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A Teen's View

Organic Eating

Olivia Sielaff

(August, 2010) My family and I are not like other families in many respects. But there is one thing about us that people usually find interesting and almost alarming. Are you ready? We eat organic food. I know what you’re thinking. "You must be deprived of all the delectable snack foods and Chinese food and other thousand-calorie, artificial treats!" or "Isn’t it insanely expensive?" or "Do you eat out at all?" Well, to answer your questions: no, kind of, and yes. However, these are beside the point at the moment. What really matters is what exactly makes organic food different and why we have an organic diet.

First it’s helpful to know what I mean when I say ‘organic’. The definition of ‘organic’ is food that is produced or is without chemical fertilizers, pesticides, or other artificial ingredients; nor is it genetically modified. In short – it’s real. I’m not saying that all the other food that isn’t labeled ‘organic’ is fake, but most of the time there are more artificial ingredients in a product than there are real ingredients. Also, the term ‘organic’ is not to be confused with ‘all natural’. Sometimes food companies trick their buyers into believing they’re eating something wholesome if they put ‘all natural’ on the label. However, this just means the ingredients are from nature and not organically grown, which is quite ambiguous. But before I pull you any further into all of the slight nuances of the subject, I should stop.

One of the main questions we’re always asked is "Why did you decide to eat organic food?" The answer goes back at least ten years ago. When my little brother, Ben, was about three or four we realized that he would get super hyper when he ate food with artificial dyes or high fructose corn syrup. Moreover, he and my mom were affected health-wise from all the unnatural ingredients in regular food. So my mom decided it was best to make the switch to organic food. Of course that meant we all had to eat it.

At first, everything my mom bought at the organic grocery store was disgusting to me. I wasn’t used to eating real food without preservatives. It all tasted so different and…healthy. Any six-year-old doesn’t want to be eating healthy food at the time of her life when she can be eating all the junk food and candy in the world (especially from her grandparents)! I craved my fake food. And frankly, organic fruit loops just weren’t the same as the regular kind.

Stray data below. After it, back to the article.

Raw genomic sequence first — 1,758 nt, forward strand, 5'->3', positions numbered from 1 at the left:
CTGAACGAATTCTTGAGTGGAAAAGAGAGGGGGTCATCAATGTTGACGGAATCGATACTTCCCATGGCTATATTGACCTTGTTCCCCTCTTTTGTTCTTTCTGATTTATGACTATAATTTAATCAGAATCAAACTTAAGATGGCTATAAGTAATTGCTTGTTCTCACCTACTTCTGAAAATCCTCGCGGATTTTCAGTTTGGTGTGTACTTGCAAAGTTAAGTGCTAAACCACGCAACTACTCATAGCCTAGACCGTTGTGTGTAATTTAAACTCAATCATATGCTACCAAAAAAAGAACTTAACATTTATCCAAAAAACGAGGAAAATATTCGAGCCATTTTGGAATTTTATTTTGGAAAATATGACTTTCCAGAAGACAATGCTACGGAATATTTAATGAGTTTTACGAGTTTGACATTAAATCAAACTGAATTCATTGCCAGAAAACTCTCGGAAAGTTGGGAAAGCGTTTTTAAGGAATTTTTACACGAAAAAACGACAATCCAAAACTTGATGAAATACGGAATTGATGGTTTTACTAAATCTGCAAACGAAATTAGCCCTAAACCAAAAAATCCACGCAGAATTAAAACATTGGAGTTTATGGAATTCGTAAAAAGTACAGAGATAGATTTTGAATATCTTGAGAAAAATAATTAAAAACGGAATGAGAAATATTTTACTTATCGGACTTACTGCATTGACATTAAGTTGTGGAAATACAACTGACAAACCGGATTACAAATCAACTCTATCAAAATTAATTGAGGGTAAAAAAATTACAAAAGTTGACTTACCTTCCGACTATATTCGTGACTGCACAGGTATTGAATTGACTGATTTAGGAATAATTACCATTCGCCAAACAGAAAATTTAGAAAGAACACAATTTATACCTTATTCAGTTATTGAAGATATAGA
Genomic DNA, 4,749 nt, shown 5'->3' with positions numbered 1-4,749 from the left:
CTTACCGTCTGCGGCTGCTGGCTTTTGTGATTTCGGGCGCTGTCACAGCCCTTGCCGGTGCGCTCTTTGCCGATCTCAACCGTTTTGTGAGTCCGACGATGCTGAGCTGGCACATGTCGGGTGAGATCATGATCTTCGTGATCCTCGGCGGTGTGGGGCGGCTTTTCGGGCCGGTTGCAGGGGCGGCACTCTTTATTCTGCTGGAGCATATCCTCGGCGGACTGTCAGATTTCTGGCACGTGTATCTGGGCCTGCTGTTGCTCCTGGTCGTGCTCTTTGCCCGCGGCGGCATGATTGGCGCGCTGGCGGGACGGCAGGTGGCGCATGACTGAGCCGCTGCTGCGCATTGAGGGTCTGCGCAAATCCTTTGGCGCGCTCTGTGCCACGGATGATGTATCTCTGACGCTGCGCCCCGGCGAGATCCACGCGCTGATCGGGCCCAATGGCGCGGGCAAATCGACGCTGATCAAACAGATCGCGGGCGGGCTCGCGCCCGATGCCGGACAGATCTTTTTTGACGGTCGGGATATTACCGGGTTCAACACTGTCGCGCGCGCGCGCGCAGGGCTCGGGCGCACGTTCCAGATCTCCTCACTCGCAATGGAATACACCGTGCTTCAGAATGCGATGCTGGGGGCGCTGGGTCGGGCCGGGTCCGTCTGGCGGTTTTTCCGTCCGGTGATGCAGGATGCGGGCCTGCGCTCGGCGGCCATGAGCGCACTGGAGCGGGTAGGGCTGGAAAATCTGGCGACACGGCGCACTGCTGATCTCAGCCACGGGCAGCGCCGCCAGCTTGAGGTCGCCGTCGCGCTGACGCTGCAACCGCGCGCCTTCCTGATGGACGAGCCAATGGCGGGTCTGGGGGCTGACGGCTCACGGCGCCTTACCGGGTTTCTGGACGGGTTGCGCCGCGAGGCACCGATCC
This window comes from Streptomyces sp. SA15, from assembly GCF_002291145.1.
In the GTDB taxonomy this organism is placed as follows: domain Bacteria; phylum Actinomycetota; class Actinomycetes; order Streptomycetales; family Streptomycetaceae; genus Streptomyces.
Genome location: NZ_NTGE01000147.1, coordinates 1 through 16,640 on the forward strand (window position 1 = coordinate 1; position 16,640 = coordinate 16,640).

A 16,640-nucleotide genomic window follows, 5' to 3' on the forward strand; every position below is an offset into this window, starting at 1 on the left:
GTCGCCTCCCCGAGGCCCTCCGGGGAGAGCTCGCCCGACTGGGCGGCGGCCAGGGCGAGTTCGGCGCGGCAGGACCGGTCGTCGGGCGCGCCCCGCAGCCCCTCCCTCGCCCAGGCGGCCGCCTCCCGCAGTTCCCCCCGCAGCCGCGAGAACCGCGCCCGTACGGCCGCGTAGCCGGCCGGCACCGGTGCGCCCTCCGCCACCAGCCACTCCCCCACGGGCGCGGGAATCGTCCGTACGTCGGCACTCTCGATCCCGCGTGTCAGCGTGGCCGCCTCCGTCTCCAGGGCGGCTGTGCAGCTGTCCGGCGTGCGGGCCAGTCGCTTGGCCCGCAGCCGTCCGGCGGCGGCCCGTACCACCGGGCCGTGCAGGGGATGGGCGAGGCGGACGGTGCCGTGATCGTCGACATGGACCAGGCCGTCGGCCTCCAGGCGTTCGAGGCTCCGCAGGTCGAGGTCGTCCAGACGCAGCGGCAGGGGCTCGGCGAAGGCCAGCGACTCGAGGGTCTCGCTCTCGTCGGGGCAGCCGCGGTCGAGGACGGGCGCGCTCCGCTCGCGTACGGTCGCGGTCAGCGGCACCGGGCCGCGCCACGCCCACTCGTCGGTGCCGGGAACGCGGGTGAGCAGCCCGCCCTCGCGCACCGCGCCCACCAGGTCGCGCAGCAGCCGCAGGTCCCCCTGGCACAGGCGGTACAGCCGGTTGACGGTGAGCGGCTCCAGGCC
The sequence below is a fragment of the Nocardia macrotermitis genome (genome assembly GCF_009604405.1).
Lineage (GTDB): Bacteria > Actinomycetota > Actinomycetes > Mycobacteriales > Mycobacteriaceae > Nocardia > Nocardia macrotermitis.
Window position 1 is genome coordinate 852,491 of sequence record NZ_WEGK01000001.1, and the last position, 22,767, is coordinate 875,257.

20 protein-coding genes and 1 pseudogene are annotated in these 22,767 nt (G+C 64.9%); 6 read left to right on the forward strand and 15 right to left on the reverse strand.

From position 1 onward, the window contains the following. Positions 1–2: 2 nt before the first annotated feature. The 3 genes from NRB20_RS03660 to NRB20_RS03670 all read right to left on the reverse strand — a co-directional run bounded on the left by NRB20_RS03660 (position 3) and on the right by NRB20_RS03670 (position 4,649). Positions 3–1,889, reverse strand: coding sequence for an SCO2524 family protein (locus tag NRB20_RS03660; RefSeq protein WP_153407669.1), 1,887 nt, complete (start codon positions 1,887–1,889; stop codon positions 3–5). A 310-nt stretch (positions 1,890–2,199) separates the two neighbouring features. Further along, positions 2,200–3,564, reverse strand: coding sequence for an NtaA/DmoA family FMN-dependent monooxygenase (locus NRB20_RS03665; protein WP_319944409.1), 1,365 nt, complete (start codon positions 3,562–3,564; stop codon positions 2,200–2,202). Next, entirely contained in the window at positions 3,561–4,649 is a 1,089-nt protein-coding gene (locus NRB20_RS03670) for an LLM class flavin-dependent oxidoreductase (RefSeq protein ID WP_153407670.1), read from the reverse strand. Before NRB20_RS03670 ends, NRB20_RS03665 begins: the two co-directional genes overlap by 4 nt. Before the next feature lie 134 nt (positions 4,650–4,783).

Another question we’re always asked is "Does everything you eat have to be organic?" Thankfully, the answer is ‘no’. My mom wasn’t so strict as to say we couldn’t have any non-organic food for the rest of our lives, because for us that was almost impossible and very impractical. Plus, this means we can eat at restaurants once in a while. For the most part, all of our food is organic except a few snacks and drinks. Even our toothpaste is organic!

All of my friends know I eat organic food, too. Sometimes they jest about how healthy I am and how they shouldn’t offer me a certain food because it’s not organic. I take that as a compliment. Also, at school during lunch if I happen to have crackers or something that isn’t organic, my friends usually ask me the rhetorical question "I thought you only ate organic food?!" I just sigh and roll my eyes.

Whenever I meet new people, and they find out I eat organic food, they always get wide-eyed and wonder how that is possible as if it were some strange punishment my parents enforce on us kids. But my favorite part is when I tell them we don’t have a microwave. Yes, it’s true. The most popular response they give while staring at me through bulging eyes is "How do you survive?" I suppose it’s a fair question. How can any teenager with a ravenous appetite call himself or herself a teenager without a microwavable meal at least once a week? Well, I’m still alive, so it is possible. After they get over the initial shock the next question usually is "How do you make popcorn?" Simple – we make it on the stove in a pot. Anyway, not having a microwave isn’t necessarily an organic thing, because there are organic frozen meals; it’s just a family preference.

Lastly, people always comment on how expensive organic food is. They’re right. Most everyone would probably be eating organic food if it weren’t for the high prices. However, if you just buy the essentials, like meats, veggies, and fruits, then you’re off to a good start. For our family, the price of organic food overrules our health. Knowing that we are taking care of ourselves helps us to get over the sticker shock…usually.

In the end, I’m actually glad that we eat organic food. Even though I crave a fast-food burger or a fruit-roll-up sometimes, I know that I’m taking care of myself by not eating those artificial foods that could fry my brain. And even if we don’t eat out a lot or have a microwave, I’m fine with that. Nothing beats an organic, home-cooked meal any day.

Read other articles by Olivia Sielaff